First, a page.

Menus as such didn't always exist on the old boats except for special events like 'Steamboat Open House,' holidays, visiting dignitaries, company officials/stock holders, christening days, maiden trips. Food selections were given orally with the passenger picking; yet some old menus do crop up in collections. There is mention of 'buffet service' on some of the boats but most food served by the waiters from dishes, bowls etc. to each seated person with much style and fan fare. The famed ANCHOR LINE out of St. Louis did in time experiment with a kind of 'open seating' for passengers wishing to dine at their convenience as a number boarded or left the boats at different landings during the day. The old term 'lunch' implied any snack during the day or late at night. Most daily meals spread on the long tables down the middle of the cabin. Cold iced punches with or without liquor were special offerings with some recordings of their ingredients. As early as the 1830s European travelers on our steamboats were amazed/impressed with the food selections but less pleased with the 'classless' system of being seated together at the long tables. Southern fried chicken was a novelty to many English and continental Europeans they delighted in. Some English travelers here commented that the black waiters on steamboats more refined with polished manners than the often rough provincial passengers they served. More on this in time if you need help. No doubt others here can add their information. Well, what do I know?

          R. Dale Flick
          Coal Haven Landing, Ohio River, Cincinnati.


            Bonnie: The steamboat ARABIA was snagged in the Missouri River in I believe 1856. Some years ago said boat was found under many feet of earth that is now a corn field. Much of the boat's cargo and part of the boat itself was salvaged. Among the artifacts recoved is an original menu for the cabin passingers. Search their web site to see if you can find it. If not, a phone call to the museum should get the answer. I took photos of the menu some years ago on a visit to their museum in Kansas City...but finding it would be a problem. You should find exactly what you want there and as I remember the menu was pretty fancy. If I remember correctly back nearly sixty years, Herbert and Edward Quick in their book MISSISSIPPI STEAMBOATIN' (Henry Holt 1926) had comments on food served to cabin passengers on steamboatsand and how the remains of the fancy food was served to the deck crew like slopping the hawgs! I found this while doing a term paper for English Composition in 1953 I have a copy of the book but there is no index so if you cannot find a copy I will try to find the passage for you. Cap'n Walnut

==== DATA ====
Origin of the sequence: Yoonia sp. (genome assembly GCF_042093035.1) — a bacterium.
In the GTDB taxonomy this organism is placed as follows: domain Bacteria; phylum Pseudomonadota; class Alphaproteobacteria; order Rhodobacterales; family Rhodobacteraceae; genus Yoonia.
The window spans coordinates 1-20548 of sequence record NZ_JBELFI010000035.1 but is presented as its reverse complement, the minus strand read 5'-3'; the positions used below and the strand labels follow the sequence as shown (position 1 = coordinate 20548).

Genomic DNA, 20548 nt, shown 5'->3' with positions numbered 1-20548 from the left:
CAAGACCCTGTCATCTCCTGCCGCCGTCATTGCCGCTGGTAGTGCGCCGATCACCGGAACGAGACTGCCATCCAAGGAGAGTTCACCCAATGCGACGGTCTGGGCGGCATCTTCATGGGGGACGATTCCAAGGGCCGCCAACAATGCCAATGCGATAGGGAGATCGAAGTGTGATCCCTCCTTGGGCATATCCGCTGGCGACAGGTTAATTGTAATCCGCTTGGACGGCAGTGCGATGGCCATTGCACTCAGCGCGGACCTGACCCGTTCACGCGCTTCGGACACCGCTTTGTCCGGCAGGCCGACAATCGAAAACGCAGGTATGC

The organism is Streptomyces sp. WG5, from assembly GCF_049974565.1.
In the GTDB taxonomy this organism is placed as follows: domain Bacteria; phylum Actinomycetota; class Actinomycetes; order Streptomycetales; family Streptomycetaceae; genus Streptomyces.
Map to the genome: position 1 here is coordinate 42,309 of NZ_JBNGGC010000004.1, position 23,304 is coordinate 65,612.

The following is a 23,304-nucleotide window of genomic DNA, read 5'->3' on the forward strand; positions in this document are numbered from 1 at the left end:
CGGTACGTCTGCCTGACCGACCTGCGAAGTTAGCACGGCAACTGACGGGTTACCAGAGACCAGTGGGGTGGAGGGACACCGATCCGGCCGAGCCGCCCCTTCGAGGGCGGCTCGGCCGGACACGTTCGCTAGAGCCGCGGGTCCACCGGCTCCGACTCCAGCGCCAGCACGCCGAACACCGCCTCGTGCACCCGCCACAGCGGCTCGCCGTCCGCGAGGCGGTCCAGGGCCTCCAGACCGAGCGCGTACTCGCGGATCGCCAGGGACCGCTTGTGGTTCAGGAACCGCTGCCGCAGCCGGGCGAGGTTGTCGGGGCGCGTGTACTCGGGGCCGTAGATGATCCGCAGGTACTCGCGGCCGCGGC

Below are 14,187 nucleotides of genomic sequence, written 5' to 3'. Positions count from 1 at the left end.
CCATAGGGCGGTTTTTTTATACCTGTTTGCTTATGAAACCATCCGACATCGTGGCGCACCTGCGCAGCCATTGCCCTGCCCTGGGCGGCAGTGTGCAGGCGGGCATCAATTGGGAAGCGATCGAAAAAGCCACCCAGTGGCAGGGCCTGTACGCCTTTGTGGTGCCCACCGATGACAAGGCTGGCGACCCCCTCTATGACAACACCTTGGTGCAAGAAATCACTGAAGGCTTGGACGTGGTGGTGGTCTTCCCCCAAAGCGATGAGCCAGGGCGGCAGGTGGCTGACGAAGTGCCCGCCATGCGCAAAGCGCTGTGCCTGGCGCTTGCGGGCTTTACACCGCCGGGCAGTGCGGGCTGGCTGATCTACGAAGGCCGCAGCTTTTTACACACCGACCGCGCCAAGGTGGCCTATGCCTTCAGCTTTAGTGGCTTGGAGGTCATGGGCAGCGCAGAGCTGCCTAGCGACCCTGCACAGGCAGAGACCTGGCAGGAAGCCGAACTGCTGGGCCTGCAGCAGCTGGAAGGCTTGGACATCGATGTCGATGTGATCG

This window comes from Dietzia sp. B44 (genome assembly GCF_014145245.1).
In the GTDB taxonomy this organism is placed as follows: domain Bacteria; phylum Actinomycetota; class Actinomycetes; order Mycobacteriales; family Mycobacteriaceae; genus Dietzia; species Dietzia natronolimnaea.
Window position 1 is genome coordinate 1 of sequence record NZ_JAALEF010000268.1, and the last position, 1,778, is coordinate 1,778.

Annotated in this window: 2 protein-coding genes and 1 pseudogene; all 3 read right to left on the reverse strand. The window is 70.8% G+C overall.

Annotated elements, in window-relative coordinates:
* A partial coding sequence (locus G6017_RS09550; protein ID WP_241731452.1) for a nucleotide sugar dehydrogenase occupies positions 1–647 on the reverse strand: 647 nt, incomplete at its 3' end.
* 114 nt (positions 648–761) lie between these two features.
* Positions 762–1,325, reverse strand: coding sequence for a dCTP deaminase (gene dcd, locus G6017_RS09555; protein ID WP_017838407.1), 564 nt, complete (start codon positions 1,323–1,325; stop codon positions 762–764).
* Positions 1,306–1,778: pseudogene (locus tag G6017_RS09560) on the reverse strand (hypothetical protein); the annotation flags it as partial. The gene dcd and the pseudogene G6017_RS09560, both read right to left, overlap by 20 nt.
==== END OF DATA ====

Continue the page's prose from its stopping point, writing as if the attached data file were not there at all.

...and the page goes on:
ps: I think that Dale is right on as to what you will find when the menu...think fancy hotels ashore. ts


              Wow! Thank you all so so much because these book suggestions already help a great deal! I'm beginning to feel better about this project. The information y'all have is invaluable. Thanks again!!


                I know I have seen menus in the S&D Reflector or somewhere. It's just that I have to dig this stuff out and haven't had the time. It's a nice day so maybe I can find something in one of our garages.


                  Here's one. Go to and search for Old Times on the Upper Mississippi by George Byron Merrick. They have the book on line so go to page 126, which is Chapter XVI, Mississippi Menus. This is a first hand account, six pages to add to your research. That one was easy. I will continue looking.


                    Actually, you might want to read the whole book, which is in paperback, once you finish your research.


                      Life on the River, Wayman, 1971, yielded a photo of a menu from the Steamer Magnolia in 1846. It was credited to the Boatmen's National Bank of St. Louis. I tried scanning it and it is fairly legible. I don't think the Boatmen's Bank has that collection any more, but I went to the website Missouri History Museum which has a Steamboats and River History Collection. Couldn't find the Magnolia menu, but ran across a menu from the steamboat Missouri, 1847 Jan 10, in Box 1, Folder 11. It was just a listing, but they may have an image available, just not on line. Maybe I could email you the scan of the Magnolia menu if you'd like. That's it for now.